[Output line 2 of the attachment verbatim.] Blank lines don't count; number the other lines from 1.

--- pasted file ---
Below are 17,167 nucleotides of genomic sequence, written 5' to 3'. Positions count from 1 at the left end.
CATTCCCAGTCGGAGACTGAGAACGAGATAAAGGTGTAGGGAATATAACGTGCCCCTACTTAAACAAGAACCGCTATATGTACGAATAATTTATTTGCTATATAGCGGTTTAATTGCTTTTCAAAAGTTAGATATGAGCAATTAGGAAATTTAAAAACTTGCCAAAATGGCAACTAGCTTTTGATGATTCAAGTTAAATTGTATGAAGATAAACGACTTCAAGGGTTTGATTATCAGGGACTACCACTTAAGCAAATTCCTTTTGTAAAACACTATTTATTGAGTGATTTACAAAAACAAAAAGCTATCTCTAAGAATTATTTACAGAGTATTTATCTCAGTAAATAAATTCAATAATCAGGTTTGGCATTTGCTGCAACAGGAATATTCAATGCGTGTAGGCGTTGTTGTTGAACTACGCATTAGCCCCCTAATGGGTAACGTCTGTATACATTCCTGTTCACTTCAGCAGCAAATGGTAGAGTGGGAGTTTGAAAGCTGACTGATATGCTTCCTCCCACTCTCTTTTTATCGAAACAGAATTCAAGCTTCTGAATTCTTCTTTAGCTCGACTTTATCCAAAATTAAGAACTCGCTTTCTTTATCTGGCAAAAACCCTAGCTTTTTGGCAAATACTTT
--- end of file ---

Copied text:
CATTCCCAGTCGGAGACTGAGAACGAGATAAAGGTGTAGGGAATATAACGTGCCCCTACTTAAACAAGAACCGCTATATGTACGAATAATTTATTTGCTATATAGCGGTTTAATTGCTTTTCAAAAGTTAGATATGAGCAATTAGGAAATTTAAAAACTTGCCAAAATGGCAACTAGCTTTTGATGATTCAAGTTAAATTGTATGAAGATAAACGACTTCAAGGGTTTGATTATCAGGGACTACCACTTAAGCAAATTCCTTTTGTAAAACACTATTTATTGAGTGATTTACAAAAACAAAAAGCTATCTCTAAGAATTATTTACAGAGTATTTATCTCAGTAAATAAATTCAATAATCAGGTTTGGCATTTGCTGCAACAGGAATATTCAATGCGTGTAGGCGTTGTTGTTGAACTACGCATTAGCCCCCTAATGGGTAACGTCTGTATACATTCCTGTTCACTTCAGCAGCAAATGGTAGAGTGGGAGTTTGAAAGCTGACTGATATGCTTCCTCCCACTCTCTTTTTATCGAAACAGAATTCAAGCTTCTGAATTCTTCTTTAGCTCGACTTTATCCAAAATTAAGAACTCGCTTTCTTTATCTGGCAAAAACCCTAGCTTTTTGGCAAATACTTT